In April, Samsung had considered replacing Google with Microsoft’s Bing as its preferred search engine on its devices. However, the South Korea-based smartphone maker appears to be scrapping those plans after suspending an internal review, the Wall Street Journal reported today.
Google and Samsung’s 12-Year Search Partnership Remains Intact
Samsung Electronics will not replace Google as the default search engine on its devices with Microsoft’s Bing shortly, going back on its previous considerations, according to the WSJ.
Samsung’s U-turn comes after the world’s biggest smartphone manufacturer halted an internal review exploring a possible decision to switch from Google to Bing on its electronics devices. Google has been Samsung’s go-to search engine for 12 years.
Last month, the New York Times (NYT) reported that the South Korean electronics giant was mulling over replacing Google with Bing, which recently got buffed with artificial intelligence (AI) technology that powers the latest sensation, ChatGPT. Earlier this year, Microsoft invested $10 billion in ChatGPT as part of its broader plan to focus on opportunities in the nascent AI space.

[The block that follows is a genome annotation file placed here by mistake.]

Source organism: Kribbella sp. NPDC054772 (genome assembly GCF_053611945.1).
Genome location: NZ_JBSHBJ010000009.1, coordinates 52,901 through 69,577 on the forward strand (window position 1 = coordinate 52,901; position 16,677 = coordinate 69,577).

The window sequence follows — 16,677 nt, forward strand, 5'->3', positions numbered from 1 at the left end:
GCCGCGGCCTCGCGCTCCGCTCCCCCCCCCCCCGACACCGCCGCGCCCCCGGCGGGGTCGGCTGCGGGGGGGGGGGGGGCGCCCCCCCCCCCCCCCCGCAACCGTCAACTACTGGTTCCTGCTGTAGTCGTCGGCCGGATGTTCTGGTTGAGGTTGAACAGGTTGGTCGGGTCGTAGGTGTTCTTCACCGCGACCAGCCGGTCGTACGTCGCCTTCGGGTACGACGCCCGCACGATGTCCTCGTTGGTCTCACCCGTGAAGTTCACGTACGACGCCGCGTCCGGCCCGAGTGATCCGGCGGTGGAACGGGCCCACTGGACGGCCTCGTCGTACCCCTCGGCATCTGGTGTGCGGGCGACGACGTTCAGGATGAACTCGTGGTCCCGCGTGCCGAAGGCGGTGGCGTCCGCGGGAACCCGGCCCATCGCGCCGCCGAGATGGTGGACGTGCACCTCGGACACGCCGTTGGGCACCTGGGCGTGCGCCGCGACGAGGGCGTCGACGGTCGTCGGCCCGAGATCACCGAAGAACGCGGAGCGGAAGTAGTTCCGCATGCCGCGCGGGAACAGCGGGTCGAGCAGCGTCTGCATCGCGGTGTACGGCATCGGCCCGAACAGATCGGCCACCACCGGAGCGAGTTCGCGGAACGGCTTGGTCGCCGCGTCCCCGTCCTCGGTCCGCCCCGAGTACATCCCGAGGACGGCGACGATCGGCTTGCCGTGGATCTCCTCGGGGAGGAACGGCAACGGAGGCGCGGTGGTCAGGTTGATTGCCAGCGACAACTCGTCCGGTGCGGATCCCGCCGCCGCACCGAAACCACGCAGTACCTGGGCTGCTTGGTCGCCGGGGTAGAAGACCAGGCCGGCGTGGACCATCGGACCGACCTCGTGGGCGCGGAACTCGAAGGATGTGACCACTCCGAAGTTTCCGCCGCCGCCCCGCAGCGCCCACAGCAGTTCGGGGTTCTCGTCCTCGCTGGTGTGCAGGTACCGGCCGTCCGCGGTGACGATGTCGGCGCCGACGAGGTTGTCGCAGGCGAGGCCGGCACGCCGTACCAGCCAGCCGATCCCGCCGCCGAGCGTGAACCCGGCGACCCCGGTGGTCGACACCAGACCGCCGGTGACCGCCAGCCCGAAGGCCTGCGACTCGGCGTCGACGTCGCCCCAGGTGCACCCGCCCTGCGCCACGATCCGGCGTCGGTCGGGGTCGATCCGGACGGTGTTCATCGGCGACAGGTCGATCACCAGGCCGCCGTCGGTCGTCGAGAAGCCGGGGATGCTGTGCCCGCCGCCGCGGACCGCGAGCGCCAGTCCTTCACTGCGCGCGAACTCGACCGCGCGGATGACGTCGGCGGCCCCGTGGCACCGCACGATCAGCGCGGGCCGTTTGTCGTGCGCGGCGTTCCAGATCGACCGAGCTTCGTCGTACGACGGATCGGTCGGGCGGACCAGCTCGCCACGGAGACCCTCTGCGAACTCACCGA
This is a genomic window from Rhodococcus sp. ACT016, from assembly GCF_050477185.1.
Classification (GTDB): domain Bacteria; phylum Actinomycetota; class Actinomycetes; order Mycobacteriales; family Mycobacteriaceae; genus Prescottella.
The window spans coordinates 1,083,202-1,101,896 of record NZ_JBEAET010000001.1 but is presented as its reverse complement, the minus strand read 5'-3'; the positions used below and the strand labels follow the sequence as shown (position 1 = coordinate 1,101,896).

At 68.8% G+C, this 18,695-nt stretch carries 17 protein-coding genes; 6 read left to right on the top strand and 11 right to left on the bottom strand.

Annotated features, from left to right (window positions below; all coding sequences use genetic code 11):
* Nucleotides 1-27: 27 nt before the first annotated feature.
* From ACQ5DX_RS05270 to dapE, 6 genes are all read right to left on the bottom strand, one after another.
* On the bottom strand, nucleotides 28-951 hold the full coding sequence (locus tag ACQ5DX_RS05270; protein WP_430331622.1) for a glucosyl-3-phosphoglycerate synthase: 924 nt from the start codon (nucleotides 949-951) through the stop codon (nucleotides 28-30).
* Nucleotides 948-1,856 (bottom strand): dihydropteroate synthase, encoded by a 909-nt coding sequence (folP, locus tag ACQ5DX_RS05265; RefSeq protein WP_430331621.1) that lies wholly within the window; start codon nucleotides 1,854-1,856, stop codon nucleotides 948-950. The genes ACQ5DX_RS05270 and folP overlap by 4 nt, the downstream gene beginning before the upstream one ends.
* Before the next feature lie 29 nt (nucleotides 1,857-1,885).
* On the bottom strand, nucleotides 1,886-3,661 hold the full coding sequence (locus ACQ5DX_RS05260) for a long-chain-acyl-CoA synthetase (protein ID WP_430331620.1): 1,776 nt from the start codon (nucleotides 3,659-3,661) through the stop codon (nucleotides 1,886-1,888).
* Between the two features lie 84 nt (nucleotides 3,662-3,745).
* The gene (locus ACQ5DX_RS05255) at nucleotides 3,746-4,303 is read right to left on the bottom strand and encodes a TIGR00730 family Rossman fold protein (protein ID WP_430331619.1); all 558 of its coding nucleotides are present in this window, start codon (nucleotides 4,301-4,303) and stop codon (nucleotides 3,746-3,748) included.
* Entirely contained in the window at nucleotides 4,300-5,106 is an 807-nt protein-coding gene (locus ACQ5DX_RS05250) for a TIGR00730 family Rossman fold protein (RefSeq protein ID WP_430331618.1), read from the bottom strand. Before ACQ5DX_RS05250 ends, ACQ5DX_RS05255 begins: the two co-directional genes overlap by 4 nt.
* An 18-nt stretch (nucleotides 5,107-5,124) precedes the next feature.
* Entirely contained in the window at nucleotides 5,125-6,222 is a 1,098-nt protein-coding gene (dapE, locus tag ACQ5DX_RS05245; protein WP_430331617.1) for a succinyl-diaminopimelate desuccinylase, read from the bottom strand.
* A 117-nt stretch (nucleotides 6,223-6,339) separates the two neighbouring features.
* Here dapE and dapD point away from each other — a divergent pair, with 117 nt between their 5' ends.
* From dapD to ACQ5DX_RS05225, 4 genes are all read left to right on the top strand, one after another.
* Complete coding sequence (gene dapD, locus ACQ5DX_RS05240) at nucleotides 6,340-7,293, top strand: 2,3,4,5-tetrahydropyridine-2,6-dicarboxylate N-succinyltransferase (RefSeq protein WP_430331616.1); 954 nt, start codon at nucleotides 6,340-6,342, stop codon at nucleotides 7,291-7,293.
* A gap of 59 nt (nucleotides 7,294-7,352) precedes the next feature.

If Samsung had decided to pursue its initial plans, the company would have handed Bing an important victory in the search-engine market dominated by Alphabet’s Google for decades. In addition, it would also put at risk roughly $3 billion in annual revenue for Google. The NYT report of a potential switch allegedly caused “panic” at Google.
Google Pays Up to $20B to Apple to be Default Search Engine, Estimates Say
While Google’s dominance in the search space is yet to be challenged, it comes at a hefty cost. In 2020, the WSJ report said that the tech giant pays Apple between $8 billion and $12 billion to remain the default search tool on iPhones and other Apple devices. Forbes later reported that this figure rose to nearly $15 billion in 2021 and was forecasted to hit $18–$20 billion in 2022.
It is known that Google has a similar deal with Samsung, though the figures involved are estimated to be substantially smaller, according to industry analysts. While the two companies compete in some product areas, they have been each other’s loyal customers in several other categories over the years.
Google accounts for around 93% of all searches made on computers and mobile devices, compared to Bing’s mere 3%, according to Statcounter data.
This article originally appeared on The Tokenist
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